It look the influence of an article published in his own magazine to prompt editor Jeremy Gay to set up a mini Rift Lake in his lounge.
I’ve long been a fan of African cichlids, but after reading Ad Konings’ excellent article on the fish of Pemba in Lake Tanganyika in September’s PFK I was setting up a Tanganyikan biotope within days!
From those inspirational words I read that this place is like a freshwater reef — and if any readers are undecided about going marine and don’t want the hassle of salt and supplements then think seriously about a Tanganyika tank instead.
There’s something about East Africa’s Rift Lake Valley that appeals to me on so many levels. Lakes Malawi and Tanganyika were forged from the earth’s crust as tectonic plates moved and tore apart, forming a split in the land hundreds of miles long.
In addition to that amazing formation other facts about Tanganyika also amaze me — like it being four miles deep, with three miles of that being mud. Deep sand bed envy anyone?
It also has mighty rivers that used to flow into it, but now flow out — and along with the 250 or so endemic cichlid species which evolved to fill the various niches the freshwater lake provided, there are also freshwater crabs, sponges and jellyfish!
So apart from invert similarity and great depth, the lake is quite oceanic in other ways.
Some cichlids could be considered goby like, with others living at extreme depth and needing days of decompression to be brought to the surface without being damaged.
The vast open waters of this 420-mile lake are also inhabited by pelagic, sardine-like fish which make up part of the valuable food chain for predatory birds, larger predatory fish and the substantial human population living along its shoreline.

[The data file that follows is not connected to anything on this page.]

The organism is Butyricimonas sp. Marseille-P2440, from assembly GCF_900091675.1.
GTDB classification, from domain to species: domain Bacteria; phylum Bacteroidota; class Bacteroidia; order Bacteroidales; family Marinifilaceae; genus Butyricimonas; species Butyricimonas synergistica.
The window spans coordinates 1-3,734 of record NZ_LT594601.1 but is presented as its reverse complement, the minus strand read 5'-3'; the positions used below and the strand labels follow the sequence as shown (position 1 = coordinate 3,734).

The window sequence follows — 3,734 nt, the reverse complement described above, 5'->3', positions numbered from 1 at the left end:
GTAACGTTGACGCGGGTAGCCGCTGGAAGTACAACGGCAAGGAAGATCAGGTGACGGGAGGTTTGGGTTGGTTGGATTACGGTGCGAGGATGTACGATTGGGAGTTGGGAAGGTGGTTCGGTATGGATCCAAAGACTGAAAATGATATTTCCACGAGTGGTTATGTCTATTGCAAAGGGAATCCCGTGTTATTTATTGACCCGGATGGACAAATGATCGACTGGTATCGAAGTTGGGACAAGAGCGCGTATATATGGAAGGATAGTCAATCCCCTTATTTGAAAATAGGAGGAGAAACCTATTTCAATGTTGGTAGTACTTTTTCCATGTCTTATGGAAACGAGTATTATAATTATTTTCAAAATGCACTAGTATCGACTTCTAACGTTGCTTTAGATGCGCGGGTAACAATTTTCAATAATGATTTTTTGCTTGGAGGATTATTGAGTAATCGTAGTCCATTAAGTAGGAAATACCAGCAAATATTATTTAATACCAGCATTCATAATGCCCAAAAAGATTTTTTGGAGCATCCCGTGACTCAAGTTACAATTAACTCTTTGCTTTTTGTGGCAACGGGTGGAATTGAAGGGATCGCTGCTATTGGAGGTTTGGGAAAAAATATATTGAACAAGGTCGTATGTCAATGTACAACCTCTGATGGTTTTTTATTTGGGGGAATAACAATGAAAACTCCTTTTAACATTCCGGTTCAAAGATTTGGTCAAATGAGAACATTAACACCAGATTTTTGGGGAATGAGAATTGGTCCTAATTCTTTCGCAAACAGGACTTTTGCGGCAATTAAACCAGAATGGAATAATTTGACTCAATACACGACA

Having that tremendous surface area and volume, it’s fitting that this lake has large waves and that’s a feature we could tap into with marine equipment.
Choosing the right fish
There’s more than 100 species of Lake Tanganyika cichlid available, so you might be wondering where and how to start stocking.
I advise breaking down the species into groups according to their requirements. Tanganyikans loosely divide into rock-dwelling Lamprologines like Neolamprologus pulcher (pictured above) rock-dwelling, algae- eating mouthbrooders like Tropheus, deepwater predators like Frontosa, sand dwellers like Xenotilapia and open water species like Cyprichromis, the sardine cichlids.
The Juwel Rio 240 I’m using is too small for Frontosa, so they are out of the equation. I don’t want the hassle of the dietary control that comes with Tropheus, so they are ignored too. Because of the rockwork, there isn’t a sufficiently large and open enough expanse of sand, so sand dwellers are also out.
This leaves me with the Lamprologines, which have loads going for them — including small size, behaviour, hardiness, breeding potential and ease of keeping — and maybe some Cyprichromis sardine cichlids for the open water above the rocks. Shell dwellers are also Lamprologines, but their "rocks" are shells, so can be mixed too.
Having decided on rock and shell dwelling Lamprologines they should then be subdivided into similar groups to help you stock them correctly and with the minimum of fuss.
Choose one pair of each from the brichardi complex: Neolamprologus pulcher and co, then leleupi and similar, Neolamprologus leleupi (pictured above) or cylindricus, Julies, one pair of either dickfeldi, malieri, transcriptus, ornatus or regani, the compressiceps types calvus or compressiceps and one pair or trio of either of the shell dwellers ocellatus, brevis or multifasciatus.